My Facebook password is an obscenity, so there’s a powerful hint about my bad attitude toward internet social networking. Partly, I’ll admit, I’m just being my usual hermity non-conformist self. On another level, I don’t like how stupid I feel, trying to understand the lingo and the layout. What’s a notification? Why do things come and go? Really, who sees what? You think you know, but you don’t. I’m glad that I’ve figured out how to link my blogs there, and I’m glad for friends who comment, either on riverchildbooks.com, or on the Face-pages. (It’s not a Book.)
I’ve been on the Face-pages about six years now, and had some interesting adventures. Found people I thought I’d never hear of again, and mostly wasn’t surprised to learn the states they’d settled into. I tried to find other old friends and lovers, but turns out I’ve known too many people with names like Fred Jones or Karen Brown. Sorting through the thousands of matching names reminds me of why I became Turtle.
Early on, in the search phase, I had a couple of heartbreaks which have kept me from ever jumping in again without great caution. First I found, right in town, a dear lost woman friend, and rejoiced at being able to contact her. I emailed her, eager for a sit-down coffee meeting. She said she was overwhelmed, already had too many crazy people in her life, and would rather not see me. That rejection was a shock. I’m not that crazy! I wallowed in my self-pity, and tried unsuccessfully to convince myself I was just being over-sensitive. The next day, without really trying, I discovered my teenage husband, from forty years ago. He looked fine and happy. We exchanged some hellos. No big deal. And yet, I felt a strange uncontrollable elation, a giddy happiness that was a seesaw with my horrid girlfriend rejection pain. The emotional extremes were bewildering. The roller-coaster felt loony-bin crazy, certifiable.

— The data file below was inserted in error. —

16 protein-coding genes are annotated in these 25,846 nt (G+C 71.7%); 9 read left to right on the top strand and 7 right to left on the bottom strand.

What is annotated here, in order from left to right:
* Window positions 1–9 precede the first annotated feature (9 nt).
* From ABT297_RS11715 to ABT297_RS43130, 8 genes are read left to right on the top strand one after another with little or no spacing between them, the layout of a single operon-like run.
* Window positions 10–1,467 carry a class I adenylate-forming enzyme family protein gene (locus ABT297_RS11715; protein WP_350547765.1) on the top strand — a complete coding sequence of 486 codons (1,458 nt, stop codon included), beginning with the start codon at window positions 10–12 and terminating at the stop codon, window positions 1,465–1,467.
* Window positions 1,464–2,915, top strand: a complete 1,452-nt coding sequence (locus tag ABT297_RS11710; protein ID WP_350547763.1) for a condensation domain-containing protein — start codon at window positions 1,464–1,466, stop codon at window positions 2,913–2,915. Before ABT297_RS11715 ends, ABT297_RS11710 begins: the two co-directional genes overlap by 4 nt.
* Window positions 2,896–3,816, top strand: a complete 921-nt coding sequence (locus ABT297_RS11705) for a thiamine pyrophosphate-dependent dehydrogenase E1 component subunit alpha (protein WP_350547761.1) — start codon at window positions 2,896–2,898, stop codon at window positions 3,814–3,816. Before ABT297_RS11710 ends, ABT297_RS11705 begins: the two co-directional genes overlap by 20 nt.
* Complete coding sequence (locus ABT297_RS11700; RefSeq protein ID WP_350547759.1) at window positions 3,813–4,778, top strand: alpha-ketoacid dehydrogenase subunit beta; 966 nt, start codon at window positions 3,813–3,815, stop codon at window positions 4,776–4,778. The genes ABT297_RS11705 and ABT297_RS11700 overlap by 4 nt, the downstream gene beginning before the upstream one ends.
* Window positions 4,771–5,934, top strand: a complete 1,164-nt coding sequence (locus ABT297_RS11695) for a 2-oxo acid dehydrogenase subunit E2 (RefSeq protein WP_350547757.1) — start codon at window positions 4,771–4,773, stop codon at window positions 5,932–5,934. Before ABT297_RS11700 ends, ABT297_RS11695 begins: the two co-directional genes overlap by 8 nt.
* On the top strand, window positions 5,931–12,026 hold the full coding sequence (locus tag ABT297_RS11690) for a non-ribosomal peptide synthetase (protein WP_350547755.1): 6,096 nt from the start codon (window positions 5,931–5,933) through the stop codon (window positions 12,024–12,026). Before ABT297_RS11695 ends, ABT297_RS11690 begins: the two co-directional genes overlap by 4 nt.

As I often do, I talked to myself, working through this heart twist. Why was I so thrilled to find my old hubby? I hadn’t thought of him in years; that candle had gone out, peacefully, long ago. He was, I told myself, analyzing this situation, as good as dead to me. Oh, yes, of course. Dead husbands. This happened during that first year of widowhood, when everything was irrational. My poor little lizard brain made a dangerous leap. If that husband, as good as dead, could magically be alive, Will must be too! Someplace, alive! Ever since that particular mirage, and the ensuing grief tsunami, I’ve nursed my little grudge. I can’t bring myself to trust Face-page connecting.
After I stopped looking for people, friends from my college, peace, women spirit days began showing up. I treasure all of you who are in that face-sphere of connection. I read your news. You#1 married; you#2 have grandchildren; you#3 have moved back to my town! I hope we can have coffee. Face to face.